She lets him go without another word, heading towards the cluster of people. Ike glances over his shoulder just once before ducking into his tent, and it looks like she’s getting ready to break Boyd and Mist apart. He smiles and lets the flap fall behind him.

Soren is waiting for him, and the look on his face makes Ike stop in his tracks.

“Did you mean it?” he asks and Ike sucks in a breath. Soren ducks his head and answers his own question: “Of course you did. How long?”

Ike slides a hand towards the back of his neck. “That depends,” he says. “I realized it in the tower. After I remembered. But I think I’ve known how I feel for a while.” He almost doesn’t ask his next question. “You?”

“A very long time,” Soren says, tilting his head. His hair cascades over his shoulder, down his back. Ike’s mouth goes dry.

“It’s not just about…” Soren trails off, gesturing between the two of them. “It’s… you’re the only person, Ike.”

Ike gets down next to Soren. “I know,” he says, searching to hold Soren’s gaze. “I remember. You don’t have to say it.”

“I need you to hear it,” Soren says, holding his head up high. He trembles only a little. “You’re the only one, Ike.”

“Soren,” Ike says, and leans in to kiss him again. It’s slower this time, more careful, and he avoids shoving his nose into Soren’s cheekbone like the first time.

Soren keeps his eyes open like he’s trying to commit every moment to memory, brings his arms up and around Ike’s shoulders.

“I’ll bring you sandwiches every day,” Ike says when they break apart, like that’s the important part of it all – the memory of holding out his lunch to a scared child with tangled dark hair.

Soren closes his eyes and shakes his head, but when he smiles it’s real and true.

--

Ike drifts awake at dawn; it’s not an easy habit to break. From where he’s lying he can nudge the tent door open just a bit, enough to see the sky. It’s golden and navy and pink, all mixed together in swirling clouds. He thinks about a goddess with hair the color of dawn and if she’s out there somewhere now. If she’s happy.

Soren’s awake when he looks back down.

“You’re up early,” Ike says. Soren’s mouth curves slightly.

“I’m always up at this time,” he says, “and I think we’ve had this conversation before.”

Ike settles down more comfortably. He folds his arms under his head and stares up at the tent’s ceiling.

“Do you think it’s really over this time?” he asks.

Soren raises himself up on his elbows, staring down at Ike. His hair falls like a curtain; Ike twists a lock around his fingers.

“Strife is in our nature,” Soren says. “I think that as long as there are people, there will be wars.”

“Out of all those needs and desires, hate and strife are born. And that’s all right.”

Ike yanks, gently, on Soren’s hair. “Don’t remind me of Yune,” he says. He relaxes slightly and looks up again, imagines he can see the sky through the canvas ceiling. “I think maybe it’ll work this time. For a while, at least.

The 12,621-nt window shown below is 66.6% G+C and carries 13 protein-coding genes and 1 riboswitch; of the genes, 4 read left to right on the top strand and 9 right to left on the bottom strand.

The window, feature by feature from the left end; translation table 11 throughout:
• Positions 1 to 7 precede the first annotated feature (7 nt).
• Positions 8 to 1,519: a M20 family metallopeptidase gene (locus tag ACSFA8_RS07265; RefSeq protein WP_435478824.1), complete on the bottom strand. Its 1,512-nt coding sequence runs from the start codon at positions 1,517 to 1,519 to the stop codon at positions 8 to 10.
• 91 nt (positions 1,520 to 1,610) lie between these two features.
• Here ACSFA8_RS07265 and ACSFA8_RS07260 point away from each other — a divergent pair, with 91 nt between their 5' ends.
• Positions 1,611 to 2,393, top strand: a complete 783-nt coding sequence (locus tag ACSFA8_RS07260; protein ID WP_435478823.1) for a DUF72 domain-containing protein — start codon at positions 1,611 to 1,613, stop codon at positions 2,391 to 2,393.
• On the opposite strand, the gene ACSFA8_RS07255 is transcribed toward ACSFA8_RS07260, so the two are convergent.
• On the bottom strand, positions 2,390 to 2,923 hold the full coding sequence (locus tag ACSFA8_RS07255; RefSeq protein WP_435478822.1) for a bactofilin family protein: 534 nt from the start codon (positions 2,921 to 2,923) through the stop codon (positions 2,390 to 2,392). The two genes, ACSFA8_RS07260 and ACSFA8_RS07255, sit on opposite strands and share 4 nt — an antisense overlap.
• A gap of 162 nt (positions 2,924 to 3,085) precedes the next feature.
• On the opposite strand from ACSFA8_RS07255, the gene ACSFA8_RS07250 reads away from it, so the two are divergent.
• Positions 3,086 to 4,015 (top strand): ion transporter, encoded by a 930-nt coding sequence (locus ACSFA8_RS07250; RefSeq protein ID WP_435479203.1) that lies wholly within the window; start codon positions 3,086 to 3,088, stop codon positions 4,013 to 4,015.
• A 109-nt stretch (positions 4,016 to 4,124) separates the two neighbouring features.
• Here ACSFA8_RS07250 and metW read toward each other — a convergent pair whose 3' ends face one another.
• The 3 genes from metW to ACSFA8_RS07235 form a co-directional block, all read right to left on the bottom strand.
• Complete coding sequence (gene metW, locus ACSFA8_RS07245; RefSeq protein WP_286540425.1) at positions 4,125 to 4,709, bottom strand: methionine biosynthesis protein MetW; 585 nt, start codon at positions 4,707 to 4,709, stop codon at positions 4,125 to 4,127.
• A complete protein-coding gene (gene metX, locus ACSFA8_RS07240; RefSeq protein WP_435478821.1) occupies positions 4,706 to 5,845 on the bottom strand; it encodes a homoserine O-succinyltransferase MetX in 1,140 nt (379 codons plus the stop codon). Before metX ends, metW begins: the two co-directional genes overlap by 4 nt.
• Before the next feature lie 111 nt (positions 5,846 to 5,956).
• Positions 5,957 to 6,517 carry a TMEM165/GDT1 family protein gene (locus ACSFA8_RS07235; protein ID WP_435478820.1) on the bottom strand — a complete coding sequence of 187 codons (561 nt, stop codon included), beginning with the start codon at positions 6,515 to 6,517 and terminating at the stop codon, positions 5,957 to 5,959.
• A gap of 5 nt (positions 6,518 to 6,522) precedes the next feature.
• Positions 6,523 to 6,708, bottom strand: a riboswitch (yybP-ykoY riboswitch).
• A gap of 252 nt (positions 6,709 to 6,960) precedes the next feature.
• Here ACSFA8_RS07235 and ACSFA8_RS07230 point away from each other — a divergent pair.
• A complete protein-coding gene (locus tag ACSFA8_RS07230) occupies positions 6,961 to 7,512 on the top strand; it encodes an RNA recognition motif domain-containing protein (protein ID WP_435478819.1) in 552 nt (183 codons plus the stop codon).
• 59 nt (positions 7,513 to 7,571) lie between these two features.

Soren huffs and leans his chin on his palm. “I suppose it’s possible,” he says, “considering the circumstances of the past two wars. What’s a general to do in peaceful times, though?”

He’s smirking. Ike narrows his eyes.

“I already quit,” he says.

“I know,” Soren says, his face softening.

“We’re mercenaries,” Ike says, waving a hand vaguely in the air. “We’ll find something to do.”

“Please tell me we won’t be rescuing cats from trees again,” Soren drawls.

“It’s all we’ll do,” Ike says. He rakes his fingers through Soren’s hair, tucks a lock of it behind his ear. He reaches out and drags his thumb across the brand, tries to ignore Soren’s harsh intake of breath. It makes him ache. “Rescue cats, all day long. Boyd can help the little old ladies across the road. The road farthest from my sister.”

“Oh, you noticed, then?” Soren says, catching Ike’s hand with his own. He keeps it pressed against his cheek, turns his face into it. “There’s always bandits, you know. And pirates.”

“Bandits and pirates, all day, every day,” Ike says. He thinks about Yune in the flames and about the great flood. He thinks about Hatari and how everyone thought it had been washed away. He thinks about all the places he’s been, and all the places he hasn’t, and all the places that could be waiting out there.

“You should want. You should strive to fill that want.”

“What are you thinking about?” Soren asks. Ike looks up to find he’s frowning, just a little, watching Ike with curious eyes. Ike strokes his cheek, sinks his fingers into long dark hair.

“Bandits and pirates,” he says.

“How thrilling,” Soren says, raising his eyebrows. “I can’t imagine anything I’d rather do.”

“We’ll figure something out,” Ike says.